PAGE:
206. How to Follow the Wisdom of Your Body with Dr. Hillary McBride
Embodiment teacher, Dr. Hillary McBride, joins us to discuss: what embodiment and disembodiment are; dissociation as survival response, somatophobia, and how to get more comfortable with fear. She offers concrete practices to stop blaming our bodies, and help us become attuned to our body’s messages. If you haven’t listened to Glennon’s latest episodes about her recovery journey and embodiment, check them out here: Episode 199 Why Glennon Says We Should All Be In Recovery and Episode 200 Don’t Tell Glennon to Love Her Body.CW: eating disordersAbout Dr. McBride:Dr. Hillary McBride is a Registered Psychologist, researcher, podcaster, author, and speaker, but she identifies most with being a mother. She has lived experience and clinical expertise in the areas of trauma, embodiment, eating disorders, and the intersection of spirituality and mental health. Her research has focused on women's relationships with their bodies across the lifespan, and her books include: Mothers, Daughters, and Body Image; Embodiment and Eating Disorders, and the bestseller The Wisdom of Your Body. Her next book – Practices for Embodied Living – will be released in 2024. Her CBC podcast Other People's Problems was listed in the New York Times and Wall Street Journal as essential listening. TW: @hillarylmcbrideIG: @hillaryliannamcbride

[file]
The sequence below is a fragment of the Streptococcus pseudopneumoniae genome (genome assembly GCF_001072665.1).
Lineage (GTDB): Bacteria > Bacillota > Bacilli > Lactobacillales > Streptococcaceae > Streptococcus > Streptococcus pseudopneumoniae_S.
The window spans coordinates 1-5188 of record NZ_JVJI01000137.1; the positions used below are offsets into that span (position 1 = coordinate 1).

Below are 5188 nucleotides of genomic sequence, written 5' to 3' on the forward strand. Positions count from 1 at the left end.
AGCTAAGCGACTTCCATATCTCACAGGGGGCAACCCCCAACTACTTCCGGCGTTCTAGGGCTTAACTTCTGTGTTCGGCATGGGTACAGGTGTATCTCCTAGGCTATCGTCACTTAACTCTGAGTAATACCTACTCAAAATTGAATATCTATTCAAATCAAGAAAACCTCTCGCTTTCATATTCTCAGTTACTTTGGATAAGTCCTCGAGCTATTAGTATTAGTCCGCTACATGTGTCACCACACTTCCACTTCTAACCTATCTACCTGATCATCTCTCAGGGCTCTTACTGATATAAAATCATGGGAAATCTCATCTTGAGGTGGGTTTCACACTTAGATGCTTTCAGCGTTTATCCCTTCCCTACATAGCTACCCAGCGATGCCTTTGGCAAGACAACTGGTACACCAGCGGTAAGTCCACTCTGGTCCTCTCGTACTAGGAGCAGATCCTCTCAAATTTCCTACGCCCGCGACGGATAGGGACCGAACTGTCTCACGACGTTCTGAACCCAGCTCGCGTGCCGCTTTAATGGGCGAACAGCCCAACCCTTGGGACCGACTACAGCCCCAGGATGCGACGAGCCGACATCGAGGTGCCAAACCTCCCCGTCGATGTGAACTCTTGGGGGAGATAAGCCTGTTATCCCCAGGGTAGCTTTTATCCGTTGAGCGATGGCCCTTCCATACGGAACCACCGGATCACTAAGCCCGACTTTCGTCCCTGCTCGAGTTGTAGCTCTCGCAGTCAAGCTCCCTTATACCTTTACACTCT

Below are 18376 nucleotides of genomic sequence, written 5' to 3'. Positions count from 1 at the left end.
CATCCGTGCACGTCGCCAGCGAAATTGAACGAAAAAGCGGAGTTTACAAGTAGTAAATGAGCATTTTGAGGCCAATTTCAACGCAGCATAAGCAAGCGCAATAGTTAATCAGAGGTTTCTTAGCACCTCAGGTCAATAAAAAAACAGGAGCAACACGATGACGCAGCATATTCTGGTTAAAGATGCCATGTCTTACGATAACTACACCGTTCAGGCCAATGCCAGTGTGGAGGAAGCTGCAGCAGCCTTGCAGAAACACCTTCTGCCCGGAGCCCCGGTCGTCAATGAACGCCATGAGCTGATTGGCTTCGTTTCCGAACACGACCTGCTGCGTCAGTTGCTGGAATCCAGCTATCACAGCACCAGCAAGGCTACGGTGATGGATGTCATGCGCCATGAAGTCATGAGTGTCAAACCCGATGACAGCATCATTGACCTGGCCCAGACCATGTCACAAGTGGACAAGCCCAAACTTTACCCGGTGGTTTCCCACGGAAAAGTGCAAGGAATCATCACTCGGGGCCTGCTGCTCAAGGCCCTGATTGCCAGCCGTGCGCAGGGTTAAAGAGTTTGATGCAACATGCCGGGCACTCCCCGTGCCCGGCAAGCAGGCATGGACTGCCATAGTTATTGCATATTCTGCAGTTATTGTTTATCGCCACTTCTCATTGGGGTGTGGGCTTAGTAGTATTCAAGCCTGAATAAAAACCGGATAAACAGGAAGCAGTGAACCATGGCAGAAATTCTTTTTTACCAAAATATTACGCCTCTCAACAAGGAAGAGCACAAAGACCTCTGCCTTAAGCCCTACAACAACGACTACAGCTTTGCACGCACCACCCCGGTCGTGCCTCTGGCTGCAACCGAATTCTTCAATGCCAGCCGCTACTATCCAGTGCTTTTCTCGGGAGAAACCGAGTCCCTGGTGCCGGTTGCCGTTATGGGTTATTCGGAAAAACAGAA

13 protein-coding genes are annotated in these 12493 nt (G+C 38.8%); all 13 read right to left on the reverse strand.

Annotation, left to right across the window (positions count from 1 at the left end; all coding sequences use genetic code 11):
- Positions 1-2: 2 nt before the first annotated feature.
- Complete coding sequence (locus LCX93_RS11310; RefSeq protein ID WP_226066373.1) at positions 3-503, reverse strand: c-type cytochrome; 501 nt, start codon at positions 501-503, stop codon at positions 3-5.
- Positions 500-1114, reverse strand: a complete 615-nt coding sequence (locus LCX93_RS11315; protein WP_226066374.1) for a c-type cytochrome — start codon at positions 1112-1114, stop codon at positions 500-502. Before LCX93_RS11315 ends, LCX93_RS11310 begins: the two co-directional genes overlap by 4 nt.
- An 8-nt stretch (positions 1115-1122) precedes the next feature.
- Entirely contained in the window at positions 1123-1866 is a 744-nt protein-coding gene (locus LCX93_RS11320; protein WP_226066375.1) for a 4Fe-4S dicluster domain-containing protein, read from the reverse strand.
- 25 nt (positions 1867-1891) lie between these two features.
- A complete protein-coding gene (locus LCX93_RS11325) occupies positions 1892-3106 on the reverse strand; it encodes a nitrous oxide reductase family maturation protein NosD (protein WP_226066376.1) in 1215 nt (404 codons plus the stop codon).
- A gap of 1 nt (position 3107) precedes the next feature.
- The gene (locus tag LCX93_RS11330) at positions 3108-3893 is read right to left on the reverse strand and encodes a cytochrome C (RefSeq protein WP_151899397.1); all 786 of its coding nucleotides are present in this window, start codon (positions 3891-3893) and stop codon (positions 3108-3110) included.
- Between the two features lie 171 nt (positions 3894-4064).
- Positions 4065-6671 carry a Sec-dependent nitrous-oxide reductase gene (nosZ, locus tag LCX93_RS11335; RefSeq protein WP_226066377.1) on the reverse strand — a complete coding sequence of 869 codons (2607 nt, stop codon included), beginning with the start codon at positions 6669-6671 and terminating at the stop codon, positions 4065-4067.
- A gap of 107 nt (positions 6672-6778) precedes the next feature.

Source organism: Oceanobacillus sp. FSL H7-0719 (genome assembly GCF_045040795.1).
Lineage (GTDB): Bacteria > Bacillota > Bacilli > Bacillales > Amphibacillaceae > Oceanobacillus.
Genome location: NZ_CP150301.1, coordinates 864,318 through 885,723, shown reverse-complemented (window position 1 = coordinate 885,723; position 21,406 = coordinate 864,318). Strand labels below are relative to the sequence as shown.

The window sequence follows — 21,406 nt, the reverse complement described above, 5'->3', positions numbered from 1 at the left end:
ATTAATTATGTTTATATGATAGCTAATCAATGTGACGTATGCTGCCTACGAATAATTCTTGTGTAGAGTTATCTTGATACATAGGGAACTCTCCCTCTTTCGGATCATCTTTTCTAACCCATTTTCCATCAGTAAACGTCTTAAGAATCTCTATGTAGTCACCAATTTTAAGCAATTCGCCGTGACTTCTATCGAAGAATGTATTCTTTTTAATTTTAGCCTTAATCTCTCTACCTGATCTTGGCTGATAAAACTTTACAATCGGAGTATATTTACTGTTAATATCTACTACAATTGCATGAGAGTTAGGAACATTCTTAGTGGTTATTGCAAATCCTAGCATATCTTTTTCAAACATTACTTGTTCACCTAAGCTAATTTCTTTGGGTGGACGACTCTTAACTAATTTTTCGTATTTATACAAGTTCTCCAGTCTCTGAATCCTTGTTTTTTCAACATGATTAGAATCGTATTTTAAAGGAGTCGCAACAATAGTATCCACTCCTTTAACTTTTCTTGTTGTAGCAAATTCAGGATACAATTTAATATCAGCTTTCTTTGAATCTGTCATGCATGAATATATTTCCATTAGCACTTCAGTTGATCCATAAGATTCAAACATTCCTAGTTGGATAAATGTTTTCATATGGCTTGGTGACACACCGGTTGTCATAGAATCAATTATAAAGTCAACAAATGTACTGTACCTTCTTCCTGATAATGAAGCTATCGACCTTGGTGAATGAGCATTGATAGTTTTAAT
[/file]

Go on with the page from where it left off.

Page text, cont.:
205. Why Good Photos Make Us Feel Bad
207. PSA: How to Not Be an A-hole
About The Show
I’m Glennon Doyle, author of Untamed, the book that was released at the very start of the pandemic and became a lifeline for millions. I watched in awe from my home while this simple phrase from Untamed – WE CAN DO HARD THINGS – the mantra that saved my life twenty years ago, became a worldwide rally cry.Life is freaking hard. We are all doing hard things every day – we love and lose; we forge and end friendships; battle addiction, illness, and loneliness; care for children and parents; struggle in our jobs, our marriages, our divorces; we try to set and hold boundaries – and we fight for equality, purpose, joy, and peace right in the midst of all the hard.On We Can Do Hard Things, my wife Abby Wambach, my sister Amanda Doyle, and I do the only thing that has ever made life easier: We talk honestly about the hard. We laugh and cry and help each other carry the hard so we can all live a little bit lighter and braver, free-er, less alone.